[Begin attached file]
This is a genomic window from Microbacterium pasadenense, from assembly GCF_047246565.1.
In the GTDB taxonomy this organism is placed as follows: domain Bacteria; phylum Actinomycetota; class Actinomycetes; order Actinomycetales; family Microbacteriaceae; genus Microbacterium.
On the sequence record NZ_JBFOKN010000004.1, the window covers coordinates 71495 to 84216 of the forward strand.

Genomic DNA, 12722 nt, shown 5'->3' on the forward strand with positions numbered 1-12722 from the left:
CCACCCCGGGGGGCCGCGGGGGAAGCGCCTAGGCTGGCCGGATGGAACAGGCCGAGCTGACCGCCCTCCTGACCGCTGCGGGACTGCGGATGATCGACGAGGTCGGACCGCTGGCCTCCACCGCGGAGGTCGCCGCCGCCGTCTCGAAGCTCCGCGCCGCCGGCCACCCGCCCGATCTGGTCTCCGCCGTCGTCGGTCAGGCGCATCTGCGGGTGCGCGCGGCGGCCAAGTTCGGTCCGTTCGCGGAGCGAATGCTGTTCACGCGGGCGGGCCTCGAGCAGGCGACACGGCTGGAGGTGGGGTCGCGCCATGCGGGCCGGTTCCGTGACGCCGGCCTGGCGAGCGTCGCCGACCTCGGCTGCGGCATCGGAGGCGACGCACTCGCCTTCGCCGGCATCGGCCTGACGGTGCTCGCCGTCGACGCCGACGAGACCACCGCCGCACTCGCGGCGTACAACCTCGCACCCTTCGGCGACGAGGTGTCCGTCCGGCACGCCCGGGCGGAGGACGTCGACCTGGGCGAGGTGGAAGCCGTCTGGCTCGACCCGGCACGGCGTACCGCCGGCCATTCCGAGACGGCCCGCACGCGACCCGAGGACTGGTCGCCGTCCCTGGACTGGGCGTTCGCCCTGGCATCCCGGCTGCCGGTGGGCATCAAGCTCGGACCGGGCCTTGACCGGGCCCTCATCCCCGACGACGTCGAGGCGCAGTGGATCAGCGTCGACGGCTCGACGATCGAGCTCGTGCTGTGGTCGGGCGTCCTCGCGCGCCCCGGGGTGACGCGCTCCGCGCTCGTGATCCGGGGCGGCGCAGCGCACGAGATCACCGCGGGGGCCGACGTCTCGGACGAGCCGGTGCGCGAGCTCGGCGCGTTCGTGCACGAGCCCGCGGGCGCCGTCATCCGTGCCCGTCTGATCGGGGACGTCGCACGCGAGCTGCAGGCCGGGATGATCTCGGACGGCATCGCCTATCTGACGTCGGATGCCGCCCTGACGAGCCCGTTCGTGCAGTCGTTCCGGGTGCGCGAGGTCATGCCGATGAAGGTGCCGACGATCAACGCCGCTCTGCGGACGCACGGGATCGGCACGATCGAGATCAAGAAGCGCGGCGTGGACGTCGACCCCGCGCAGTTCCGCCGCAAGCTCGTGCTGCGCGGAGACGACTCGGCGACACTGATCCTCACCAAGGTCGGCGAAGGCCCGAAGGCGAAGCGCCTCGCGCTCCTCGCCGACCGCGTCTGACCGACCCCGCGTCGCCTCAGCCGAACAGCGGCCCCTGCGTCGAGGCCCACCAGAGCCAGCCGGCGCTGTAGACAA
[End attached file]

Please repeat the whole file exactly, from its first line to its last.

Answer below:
This is a genomic window from Microbacterium pasadenense, from assembly GCF_047246565.1.
In the GTDB taxonomy this organism is placed as follows: domain Bacteria; phylum Actinomycetota; class Actinomycetes; order Actinomycetales; family Microbacteriaceae; genus Microbacterium.
On the sequence record NZ_JBFOKN010000004.1, the window covers coordinates 71495 to 84216 of the forward strand.

Genomic DNA, 12722 nt, shown 5'->3' on the forward strand with positions numbered 1-12722 from the left:
CCACCCCGGGGGGCCGCGGGGGAAGCGCCTAGGCTGGCCGGATGGAACAGGCCGAGCTGACCGCCCTCCTGACCGCTGCGGGACTGCGGATGATCGACGAGGTCGGACCGCTGGCCTCCACCGCGGAGGTCGCCGCCGCCGTCTCGAAGCTCCGCGCCGCCGGCCACCCGCCCGATCTGGTCTCCGCCGTCGTCGGTCAGGCGCATCTGCGGGTGCGCGCGGCGGCCAAGTTCGGTCCGTTCGCGGAGCGAATGCTGTTCACGCGGGCGGGCCTCGAGCAGGCGACACGGCTGGAGGTGGGGTCGCGCCATGCGGGCCGGTTCCGTGACGCCGGCCTGGCGAGCGTCGCCGACCTCGGCTGCGGCATCGGAGGCGACGCACTCGCCTTCGCCGGCATCGGCCTGACGGTGCTCGCCGTCGACGCCGACGAGACCACCGCCGCACTCGCGGCGTACAACCTCGCACCCTTCGGCGACGAGGTGTCCGTCCGGCACGCCCGGGCGGAGGACGTCGACCTGGGCGAGGTGGAAGCCGTCTGGCTCGACCCGGCACGGCGTACCGCCGGCCATTCCGAGACGGCCCGCACGCGACCCGAGGACTGGTCGCCGTCCCTGGACTGGGCGTTCGCCCTGGCATCCCGGCTGCCGGTGGGCATCAAGCTCGGACCGGGCCTTGACCGGGCCCTCATCCCCGACGACGTCGAGGCGCAGTGGATCAGCGTCGACGGCTCGACGATCGAGCTCGTGCTGTGGTCGGGCGTCCTCGCGCGCCCCGGGGTGACGCGCTCCGCGCTCGTGATCCGGGGCGGCGCAGCGCACGAGATCACCGCGGGGGCCGACGTCTCGGACGAGCCGGTGCGCGAGCTCGGCGCGTTCGTGCACGAGCCCGCGGGCGCCGTCATCCGTGCCCGTCTGATCGGGGACGTCGCACGCGAGCTGCAGGCCGGGATGATCTCGGACGGCATCGCCTATCTGACGTCGGATGCCGCCCTGACGAGCCCGTTCGTGCAGTCGTTCCGGGTGCGCGAGGTCATGCCGATGAAGGTGCCGACGATCAACGCCGCTCTGCGGACGCACGGGATCGGCACGATCGAGATCAAGAAGCGCGGCGTGGACGTCGACCCCGCGCAGTTCCGCCGCAAGCTCGTGCTGCGCGGAGACGACTCGGCGACACTGATCCTCACCAAGGTCGGCGAAGGCCCGAAGGCGAAGCGCCTCGCGCTCCTCGCCGACCGCGTCTGACCGACCCCGCGTCGCCTCAGCCGAACAGCGGCCCCTGCGTCGAGGCCCACCAGAGCCAGCCGGCGCTGTAGACAA